Reforesters Update 6/5/21

Well, the rain falls and the sun shines, and the green plants grow. Of all kinds. This morning, about 7 AM, my husband and I arrived at the Pennypack Ecological Restoration Trust (PERT) for another session of tree care.

We’ve had torrential rains three of the last four days, I guess, and that and other things have kept me from visiting in the last week. But with sunny skies and a very warm day promised, it seemed like a good time to do some work here.

We arrived early, as I said, in order to beat the heat. I was suited up in my usual attire:

By the time we’re finished these clothes will be filthy and wet from the residual dampness from all the rain. But they do the job. Here’s what I have on:

  • shorts and tank top under a long-sleeved T shirt and scrub pants (I particularly love the pants. They are lightweight and have a number of useful pockets). I dress in these layers so that before I go home I can take off the top layers and do a quick cleanup in the bathroom.
  • white socks (supposedly they will help me see if any ticks are starting their journey up my body) tucked over my pant legs, and my heavy work boots.
  • a head covering (a gaiter, really) over my hair and my hat
  • goggles over my glasses. I have learned from experience that in these surroundings you must protect your eyes.
  • belt pack – the phone is securely zipped inside in and the ringer turned on in case I lose it. I carry it because we sometimes need to consult the PERT app’s GPS to make sure we are within our plot boundaries. I think we can also mark trees via GPS but I haven’t caught on to that yet – soon!

OK! Let’s go!

Here is a view down the hill. You can orient yourself by understanding that the trail is on the right of the electric pole. I am standing inside our plot looking straight down the hill.

We walked down to the other end, at the bottom of the hill. Here is a view uphill – the trail is now on the left. You see our blue tool bag – it’s located about the middle; and that is my husband heading into the undergrowth.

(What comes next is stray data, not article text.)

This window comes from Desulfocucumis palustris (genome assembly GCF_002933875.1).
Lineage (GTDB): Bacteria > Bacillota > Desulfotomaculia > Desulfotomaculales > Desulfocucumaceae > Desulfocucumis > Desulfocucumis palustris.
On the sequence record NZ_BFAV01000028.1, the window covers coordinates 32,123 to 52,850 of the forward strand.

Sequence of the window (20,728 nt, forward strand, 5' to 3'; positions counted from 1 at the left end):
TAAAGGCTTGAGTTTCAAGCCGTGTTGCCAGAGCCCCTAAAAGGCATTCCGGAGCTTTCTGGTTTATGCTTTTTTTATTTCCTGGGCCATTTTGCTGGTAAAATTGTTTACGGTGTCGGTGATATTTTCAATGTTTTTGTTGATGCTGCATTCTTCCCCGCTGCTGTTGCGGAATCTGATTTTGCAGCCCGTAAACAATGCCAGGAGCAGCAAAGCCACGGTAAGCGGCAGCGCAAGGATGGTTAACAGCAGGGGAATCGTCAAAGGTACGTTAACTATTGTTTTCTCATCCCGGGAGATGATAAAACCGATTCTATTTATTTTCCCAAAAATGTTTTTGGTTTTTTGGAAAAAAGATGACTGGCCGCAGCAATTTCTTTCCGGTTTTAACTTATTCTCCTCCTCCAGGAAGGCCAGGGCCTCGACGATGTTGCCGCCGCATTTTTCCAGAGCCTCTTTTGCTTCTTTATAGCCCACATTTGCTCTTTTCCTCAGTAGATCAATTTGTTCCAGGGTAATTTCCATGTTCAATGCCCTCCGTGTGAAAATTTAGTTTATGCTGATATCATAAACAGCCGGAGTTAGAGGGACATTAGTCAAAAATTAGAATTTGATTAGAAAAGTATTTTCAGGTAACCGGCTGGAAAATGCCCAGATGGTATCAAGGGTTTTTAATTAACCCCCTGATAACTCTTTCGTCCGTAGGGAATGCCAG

Today we decided to get right to work on clearing invasisves. The trees were in good shape a week ago and don’t need attention right now. We have made good progress through our own efforts and with the help of the PERT’s mechanical clearing some weeks back. This view shows how far back these efforts have pushed the undergrowth – when we started, it was within 10 feet or so of the trail.

Here is the area where I worked last week. The debris is dying/dead and turning brown. I spent a little time stomping around on it to settle thing for easier walking. You may notice that there is a tree trunk on the ground there. Last week, it was hidden under the growth.

This photo shows last week’s work to the right and to the left, a portion of what I want to work on this week. See that little pink tag to the right? It marks the dead tree we uncovered at the end of last week’s session.

You know, when you go into a big green mound like this, you have no idea what you might find. I used my technique of clipping stems and vines that were on the outside of the mound, taking a little at a time. Eventually this process leads to being able to get inside the growth and start taking out things from the ground level…but first you have to get there.

I found that this clump was full of wild roses, some wineberries, and a lot of honeysuckle and porcelain berry vines. I found honeysuckle vines as big around as two-three fingers. That means they have been in place a very long time.

Well, after a while, the answer as to what was inside this mess emerged. See those bare branches? That is a dead spicebush. It had served as a support for all the other plants.

Here is the same picture but closer. Note the pink-tagged dead tree to the right. Yes, it is the same one I mentioned earlier. I did a lot of clearing today all right.

The spicebush, it should be cut down, it’s dead. I will mention this to Maria Paula at PERT one day. I did find that there is another spicebush right behind it, but alive. Next week I will work to free it as I clear more in this area.

My husband worked a section to the left of mine. Here is his work.

I later cleared that small bushy area to the right while he was re-staking a tree. Just a couple of skinny rose canes and some honeysuckle.

Now we’ve got a nice big swath cleared. We will continue to work in this area, heading to the back of our plot. I think things will get easier there because there is more shade and not as much invasive growth.

Well, that is is for today. Thanks for coming along.

About Claudia McGill

A person who does art and writes poetry. That's me!

3 responses to “Reforesters Update 6/5/21

  1. Plants do fill up whatever space they find. (K)

    • That is the truest thing ever said. And overall it is a good thing. The Reforesters initiative is necessary because the entire preserve was farmland pretty much, not that long ago, and left to itself it has reforested in some areas, and in others turned into areas full of plants that don’t help wildlife or birds and hurt those that do. I hope to see more trees, and all the good things that they bring along, in some small way here.

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